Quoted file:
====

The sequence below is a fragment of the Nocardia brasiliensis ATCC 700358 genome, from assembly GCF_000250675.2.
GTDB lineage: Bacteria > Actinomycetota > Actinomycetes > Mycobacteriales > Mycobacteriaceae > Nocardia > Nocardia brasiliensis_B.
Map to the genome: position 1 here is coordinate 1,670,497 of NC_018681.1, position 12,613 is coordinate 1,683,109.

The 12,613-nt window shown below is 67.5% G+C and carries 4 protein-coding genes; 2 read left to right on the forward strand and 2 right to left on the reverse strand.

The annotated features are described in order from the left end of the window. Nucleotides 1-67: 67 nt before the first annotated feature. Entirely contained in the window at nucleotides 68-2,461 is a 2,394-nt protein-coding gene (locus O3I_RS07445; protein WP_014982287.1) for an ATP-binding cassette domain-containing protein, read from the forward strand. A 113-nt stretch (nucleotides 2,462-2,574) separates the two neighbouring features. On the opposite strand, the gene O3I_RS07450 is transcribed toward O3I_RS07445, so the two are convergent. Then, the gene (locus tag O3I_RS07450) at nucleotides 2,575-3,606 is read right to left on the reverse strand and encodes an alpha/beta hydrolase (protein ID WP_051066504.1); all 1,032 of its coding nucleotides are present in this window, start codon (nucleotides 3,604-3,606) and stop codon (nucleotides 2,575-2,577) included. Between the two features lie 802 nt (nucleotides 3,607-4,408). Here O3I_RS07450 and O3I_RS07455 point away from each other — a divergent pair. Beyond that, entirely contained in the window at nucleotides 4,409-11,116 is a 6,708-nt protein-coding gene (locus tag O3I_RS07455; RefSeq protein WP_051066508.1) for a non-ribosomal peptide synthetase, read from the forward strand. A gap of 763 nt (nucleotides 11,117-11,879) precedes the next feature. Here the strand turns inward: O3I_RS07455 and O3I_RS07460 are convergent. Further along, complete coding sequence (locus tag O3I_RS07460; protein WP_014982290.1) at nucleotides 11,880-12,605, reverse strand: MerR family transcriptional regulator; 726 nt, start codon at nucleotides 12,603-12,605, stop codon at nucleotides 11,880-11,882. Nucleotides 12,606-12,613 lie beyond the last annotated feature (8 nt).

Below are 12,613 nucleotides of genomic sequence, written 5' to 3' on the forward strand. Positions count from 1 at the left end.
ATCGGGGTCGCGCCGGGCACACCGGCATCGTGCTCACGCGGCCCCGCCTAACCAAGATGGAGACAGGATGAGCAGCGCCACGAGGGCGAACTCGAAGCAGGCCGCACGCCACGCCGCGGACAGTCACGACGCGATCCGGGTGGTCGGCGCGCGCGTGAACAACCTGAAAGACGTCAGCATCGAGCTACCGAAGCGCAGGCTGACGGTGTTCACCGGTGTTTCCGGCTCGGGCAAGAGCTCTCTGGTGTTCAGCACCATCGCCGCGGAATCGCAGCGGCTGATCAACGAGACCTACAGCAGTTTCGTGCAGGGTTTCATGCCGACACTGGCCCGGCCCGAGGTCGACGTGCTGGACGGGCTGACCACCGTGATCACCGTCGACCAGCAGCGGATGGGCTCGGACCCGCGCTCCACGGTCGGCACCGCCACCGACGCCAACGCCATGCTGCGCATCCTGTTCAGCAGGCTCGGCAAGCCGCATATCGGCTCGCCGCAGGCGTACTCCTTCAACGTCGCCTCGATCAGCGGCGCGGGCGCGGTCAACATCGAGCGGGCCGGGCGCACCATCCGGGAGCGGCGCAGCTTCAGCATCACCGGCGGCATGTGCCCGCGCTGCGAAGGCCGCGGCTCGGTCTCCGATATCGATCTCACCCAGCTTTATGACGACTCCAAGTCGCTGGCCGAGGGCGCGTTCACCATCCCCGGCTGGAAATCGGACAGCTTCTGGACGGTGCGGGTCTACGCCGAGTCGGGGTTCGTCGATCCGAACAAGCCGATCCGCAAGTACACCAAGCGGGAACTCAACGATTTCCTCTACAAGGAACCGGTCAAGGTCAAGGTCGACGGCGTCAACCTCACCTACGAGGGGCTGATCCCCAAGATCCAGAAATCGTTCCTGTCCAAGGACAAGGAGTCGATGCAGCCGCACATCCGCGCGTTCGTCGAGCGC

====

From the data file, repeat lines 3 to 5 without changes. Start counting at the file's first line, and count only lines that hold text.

Map to the genome: position 1 here is coordinate 1,670,497 of NC_018681.1, position 12,613 is coordinate 1,683,109.

The 12,613-nt window shown below is 67.5% G+C and carries 4 protein-coding genes; 2 read left to right on the forward strand and 2 right to left on the reverse strand.

The annotated features are described in order from the left end of the window. Nucleotides 1-67: 67 nt before the first annotated feature. Entirely contained in the window at nucleotides 68-2,461 is a 2,394-nt protein-coding gene (locus O3I_RS07445; protein WP_014982287.1) for an ATP-binding cassette domain-containing protein, read from the forward strand. A 113-nt stretch (nucleotides 2,462-2,574) separates the two neighbouring features. On the opposite strand, the gene O3I_RS07450 is transcribed toward O3I_RS07445, so the two are convergent. Then, the gene (locus tag O3I_RS07450) at nucleotides 2,575-3,606 is read right to left on the reverse strand and encodes an alpha/beta hydrolase (protein ID WP_051066504.1); all 1,032 of its coding nucleotides are present in this window, start codon (nucleotides 3,604-3,606) and stop codon (nucleotides 2,575-2,577) included. Between the two features lie 802 nt (nucleotides 3,607-4,408). Here O3I_RS07450 and O3I_RS07455 point away from each other — a divergent pair. Beyond that, entirely contained in the window at nucleotides 4,409-11,116 is a 6,708-nt protein-coding gene (locus tag O3I_RS07455; RefSeq protein WP_051066508.1) for a non-ribosomal peptide synthetase, read from the forward strand. A gap of 763 nt (nucleotides 11,117-11,879) precedes the next feature. Here the strand turns inward: O3I_RS07455 and O3I_RS07460 are convergent. Further along, complete coding sequence (locus tag O3I_RS07460; protein WP_014982290.1) at nucleotides 11,880-12,605, reverse strand: MerR family transcriptional regulator; 726 nt, start codon at nucleotides 12,603-12,605, stop codon at nucleotides 11,880-11,882. Nucleotides 12,606-12,613 lie beyond the last annotated feature (8 nt).